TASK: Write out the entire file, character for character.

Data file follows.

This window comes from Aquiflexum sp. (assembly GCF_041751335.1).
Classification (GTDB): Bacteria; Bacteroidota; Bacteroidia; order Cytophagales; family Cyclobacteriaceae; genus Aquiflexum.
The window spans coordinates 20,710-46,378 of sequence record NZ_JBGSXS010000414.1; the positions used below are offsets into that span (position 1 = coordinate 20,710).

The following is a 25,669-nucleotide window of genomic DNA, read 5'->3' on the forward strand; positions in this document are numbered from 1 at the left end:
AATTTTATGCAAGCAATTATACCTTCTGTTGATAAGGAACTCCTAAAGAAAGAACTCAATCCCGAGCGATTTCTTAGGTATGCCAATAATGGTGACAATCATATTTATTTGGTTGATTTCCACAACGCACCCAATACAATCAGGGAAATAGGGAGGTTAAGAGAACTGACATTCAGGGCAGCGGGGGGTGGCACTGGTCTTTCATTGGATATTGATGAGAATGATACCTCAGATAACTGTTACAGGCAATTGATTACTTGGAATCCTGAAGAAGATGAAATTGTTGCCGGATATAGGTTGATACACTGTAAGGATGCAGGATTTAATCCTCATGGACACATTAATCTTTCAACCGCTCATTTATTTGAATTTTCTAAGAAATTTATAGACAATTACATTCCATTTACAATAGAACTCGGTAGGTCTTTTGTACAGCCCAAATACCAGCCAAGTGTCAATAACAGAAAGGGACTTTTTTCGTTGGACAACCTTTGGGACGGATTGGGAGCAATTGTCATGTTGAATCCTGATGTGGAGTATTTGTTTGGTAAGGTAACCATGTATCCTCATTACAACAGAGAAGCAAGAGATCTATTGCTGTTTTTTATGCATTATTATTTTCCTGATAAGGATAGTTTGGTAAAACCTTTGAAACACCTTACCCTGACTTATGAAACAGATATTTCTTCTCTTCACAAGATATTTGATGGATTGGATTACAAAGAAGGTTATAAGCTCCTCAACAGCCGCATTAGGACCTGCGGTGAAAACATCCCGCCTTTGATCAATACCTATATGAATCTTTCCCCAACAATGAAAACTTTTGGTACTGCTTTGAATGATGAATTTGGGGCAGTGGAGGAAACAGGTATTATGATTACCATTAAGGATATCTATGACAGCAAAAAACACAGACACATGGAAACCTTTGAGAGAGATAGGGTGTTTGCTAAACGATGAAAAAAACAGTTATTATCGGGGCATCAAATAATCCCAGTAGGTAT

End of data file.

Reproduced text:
This window comes from Aquiflexum sp. (assembly GCF_041751335.1).
Classification (GTDB): Bacteria; Bacteroidota; Bacteroidia; order Cytophagales; family Cyclobacteriaceae; genus Aquiflexum.
The window spans coordinates 20,710-46,378 of sequence record NZ_JBGSXS010000414.1; the positions used below are offsets into that span (position 1 = coordinate 20,710).

The following is a 25,669-nucleotide window of genomic DNA, read 5'->3' on the forward strand; positions in this document are numbered from 1 at the left end:
AATTTTATGCAAGCAATTATACCTTCTGTTGATAAGGAACTCCTAAAGAAAGAACTCAATCCCGAGCGATTTCTTAGGTATGCCAATAATGGTGACAATCATATTTATTTGGTTGATTTCCACAACGCACCCAATACAATCAGGGAAATAGGGAGGTTAAGAGAACTGACATTCAGGGCAGCGGGGGGTGGCACTGGTCTTTCATTGGATATTGATGAGAATGATACCTCAGATAACTGTTACAGGCAATTGATTACTTGGAATCCTGAAGAAGATGAAATTGTTGCCGGATATAGGTTGATACACTGTAAGGATGCAGGATTTAATCCTCATGGACACATTAATCTTTCAACCGCTCATTTATTTGAATTTTCTAAGAAATTTATAGACAATTACATTCCATTTACAATAGAACTCGGTAGGTCTTTTGTACAGCCCAAATACCAGCCAAGTGTCAATAACAGAAAGGGACTTTTTTCGTTGGACAACCTTTGGGACGGATTGGGAGCAATTGTCATGTTGAATCCTGATGTGGAGTATTTGTTTGGTAAGGTAACCATGTATCCTCATTACAACAGAGAAGCAAGAGATCTATTGCTGTTTTTTATGCATTATTATTTTCCTGATAAGGATAGTTTGGTAAAACCTTTGAAACACCTTACCCTGACTTATGAAACAGATATTTCTTCTCTTCACAAGATATTTGATGGATTGGATTACAAAGAAGGTTATAAGCTCCTCAACAGCCGCATTAGGACCTGCGGTGAAAACATCCCGCCTTTGATCAATACCTATATGAATCTTTCCCCAACAATGAAAACTTTTGGTACTGCTTTGAATGATGAATTTGGGGCAGTGGAGGAAACAGGTATTATGATTACCATTAAGGATATCTATGACAGCAAAAAACACAGACACATGGAAACCTTTGAGAGAGATAGGGTGTTTGCTAAACGATGAAAAAAACAGTTATTATCGGGGCATCAAATAATCCCAGTAGGTAT